The Creation of Patriarchy

1 Comment » Written on August 2nd, 2016     
Filed under: Book & Commentary, Testimonies and Stories
Dru McLeland graduated with a Master of Divinity degree from Northern Theological Seminary in June and is currently seeking God’s next place of ministry call in the ECC. In the meantime, she and her family are enjoying their new Cavachon puppy, Zoë Ruby Regina.

Recently, I had a conversation with a young woman who is a chaplain in training about women in ministry and I mentioned the ECC’s Commission on Biblical Gender Equality. She asked, “Is there gender equality in the Bible? Isn’t the Bible patriarchal?” I answered, “Well, yes, especially in the Old Testament.” I started asking, why? I don’t see patriarchy in the creation of Adam and Eve. Both are created in the image of God. God blessed THEM, and told THEM to “fill the earth and subdue it; and have dominion…over every living thing that moves upon the earth. God did not give a command that society has to be patriarchal. I wonder is patriarchy God’s design or is it something humans created?

Several years ago, I read All God’s People (here). In that book, Jay Phelan’s brief history of hierarchal development was my first introduction to the idea that patriarchy may not be God’s creation, but I wanted to know more. Since I had thousands of pages to read for seminary classes, I set aside my question but occasionally returned to it and asked God to show me more. The Teacher did not forget my question. My final class in seminary, Women of the Old Testament, addressed it. One of our texts was The Creation of Patriarchy, (here)by Gerda Lerner (New York: Oxford University Press, 1986.) the first in a two-volume work.creation of patriarchy

Lerner, who died in 2013, had an unusual childhood in the early 20th century that included a Bohemian mother, escaping the Nazi’s, and targeting by McCarthyism. She made the study of African American and women’s history her life’s work. For a brief biography of Lerner, click here.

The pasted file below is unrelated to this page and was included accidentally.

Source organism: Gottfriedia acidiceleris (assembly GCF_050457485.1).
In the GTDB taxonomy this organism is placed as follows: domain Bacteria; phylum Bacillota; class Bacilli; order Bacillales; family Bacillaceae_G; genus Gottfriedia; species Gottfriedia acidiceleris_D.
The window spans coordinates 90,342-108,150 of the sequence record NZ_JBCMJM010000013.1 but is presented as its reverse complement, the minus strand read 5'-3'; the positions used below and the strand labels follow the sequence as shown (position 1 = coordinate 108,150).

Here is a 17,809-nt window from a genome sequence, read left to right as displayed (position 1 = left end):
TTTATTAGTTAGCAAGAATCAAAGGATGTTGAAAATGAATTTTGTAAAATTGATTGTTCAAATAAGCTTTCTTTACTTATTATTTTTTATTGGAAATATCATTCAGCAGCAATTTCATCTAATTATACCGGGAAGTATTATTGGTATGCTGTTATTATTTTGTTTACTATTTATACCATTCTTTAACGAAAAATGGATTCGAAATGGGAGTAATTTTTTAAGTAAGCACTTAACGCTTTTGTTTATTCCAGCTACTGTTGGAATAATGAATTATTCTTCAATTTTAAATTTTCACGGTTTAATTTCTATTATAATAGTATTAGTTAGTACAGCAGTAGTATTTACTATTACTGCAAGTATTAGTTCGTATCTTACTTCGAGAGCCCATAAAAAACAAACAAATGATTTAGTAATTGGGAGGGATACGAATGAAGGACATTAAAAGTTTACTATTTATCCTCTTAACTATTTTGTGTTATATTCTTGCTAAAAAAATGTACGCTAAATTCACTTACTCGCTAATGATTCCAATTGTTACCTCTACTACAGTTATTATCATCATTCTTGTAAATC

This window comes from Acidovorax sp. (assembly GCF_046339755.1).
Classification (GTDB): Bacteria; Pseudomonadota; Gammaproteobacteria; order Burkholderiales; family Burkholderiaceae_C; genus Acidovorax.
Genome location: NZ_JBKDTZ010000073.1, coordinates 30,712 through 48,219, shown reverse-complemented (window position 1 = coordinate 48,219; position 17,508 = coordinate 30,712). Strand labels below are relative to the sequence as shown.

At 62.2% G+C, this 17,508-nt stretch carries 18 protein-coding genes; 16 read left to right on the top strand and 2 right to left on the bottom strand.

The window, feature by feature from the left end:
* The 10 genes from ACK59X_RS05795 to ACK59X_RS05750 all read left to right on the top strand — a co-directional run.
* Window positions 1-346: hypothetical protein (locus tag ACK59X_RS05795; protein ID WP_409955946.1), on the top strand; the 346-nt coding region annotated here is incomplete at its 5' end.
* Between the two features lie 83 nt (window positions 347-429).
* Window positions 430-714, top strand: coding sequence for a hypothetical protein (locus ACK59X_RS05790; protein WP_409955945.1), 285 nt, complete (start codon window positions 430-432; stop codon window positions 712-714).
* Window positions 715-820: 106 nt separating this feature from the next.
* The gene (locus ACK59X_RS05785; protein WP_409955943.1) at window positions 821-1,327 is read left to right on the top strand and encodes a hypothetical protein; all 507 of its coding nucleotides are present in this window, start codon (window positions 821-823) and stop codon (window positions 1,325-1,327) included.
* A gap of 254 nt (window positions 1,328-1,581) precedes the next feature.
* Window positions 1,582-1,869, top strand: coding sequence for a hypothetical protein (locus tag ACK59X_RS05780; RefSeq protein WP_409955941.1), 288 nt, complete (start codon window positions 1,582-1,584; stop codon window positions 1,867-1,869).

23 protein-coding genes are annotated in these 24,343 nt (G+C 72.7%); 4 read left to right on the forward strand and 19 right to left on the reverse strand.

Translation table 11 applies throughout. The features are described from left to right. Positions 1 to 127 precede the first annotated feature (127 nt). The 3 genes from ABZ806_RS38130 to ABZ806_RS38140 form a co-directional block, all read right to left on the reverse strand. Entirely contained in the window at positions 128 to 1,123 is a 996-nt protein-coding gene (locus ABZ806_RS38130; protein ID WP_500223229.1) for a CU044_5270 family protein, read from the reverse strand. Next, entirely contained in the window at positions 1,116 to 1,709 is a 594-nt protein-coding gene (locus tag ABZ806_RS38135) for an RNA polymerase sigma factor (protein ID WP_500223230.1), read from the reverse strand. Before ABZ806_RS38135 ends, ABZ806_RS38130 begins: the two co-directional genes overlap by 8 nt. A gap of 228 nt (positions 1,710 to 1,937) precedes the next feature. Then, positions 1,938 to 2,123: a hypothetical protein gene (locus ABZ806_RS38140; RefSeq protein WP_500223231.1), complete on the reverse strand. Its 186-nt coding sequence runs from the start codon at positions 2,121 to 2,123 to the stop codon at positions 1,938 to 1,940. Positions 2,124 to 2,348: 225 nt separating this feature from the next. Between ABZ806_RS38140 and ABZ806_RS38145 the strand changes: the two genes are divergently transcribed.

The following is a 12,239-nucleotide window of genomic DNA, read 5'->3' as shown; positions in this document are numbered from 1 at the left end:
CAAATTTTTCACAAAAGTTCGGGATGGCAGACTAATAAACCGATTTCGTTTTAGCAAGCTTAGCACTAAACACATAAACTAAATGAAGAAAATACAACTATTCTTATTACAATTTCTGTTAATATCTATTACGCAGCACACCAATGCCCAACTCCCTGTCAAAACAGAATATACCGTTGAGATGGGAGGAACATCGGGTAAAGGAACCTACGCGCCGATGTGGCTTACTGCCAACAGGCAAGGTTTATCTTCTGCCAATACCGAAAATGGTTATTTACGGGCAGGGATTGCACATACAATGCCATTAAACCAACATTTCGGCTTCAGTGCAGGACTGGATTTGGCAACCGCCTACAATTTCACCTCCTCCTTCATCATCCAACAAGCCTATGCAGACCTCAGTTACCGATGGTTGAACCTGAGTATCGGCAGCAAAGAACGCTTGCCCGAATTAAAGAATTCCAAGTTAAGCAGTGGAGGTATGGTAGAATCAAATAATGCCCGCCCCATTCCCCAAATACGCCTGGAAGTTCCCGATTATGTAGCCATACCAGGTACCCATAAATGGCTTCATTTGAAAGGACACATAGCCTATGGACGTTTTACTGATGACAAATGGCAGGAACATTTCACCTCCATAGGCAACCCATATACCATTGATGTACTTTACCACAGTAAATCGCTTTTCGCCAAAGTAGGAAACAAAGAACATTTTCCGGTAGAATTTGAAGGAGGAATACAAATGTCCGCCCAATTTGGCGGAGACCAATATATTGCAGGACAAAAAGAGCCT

Her book is an attempt “to trace, by means of historical evidence, the development of the leading ideas, symbols, and metaphors by which patriarchal gender relations were incorporated into Western civilization” (p. 10). As one who is newly conscious of the role of patriarchy in Western society and witness to its creep into the Church, but not a historian, I found her book a great place to start and a springboard for further investigation and study. She includes anthropological evidence of societies that may have been egalitarian and others that may have been matriarchal to show that not all ancient societies were patriarchal. She challenges the tradition of patriarchy which she asserts has been “mystified… making it ahistoric, eternal, invisible, and unchanging” (p. 37). This may seem a little over the top to some, but I think it challenges us to think about our views of patriarchy and how it effects our lives as well as those around us.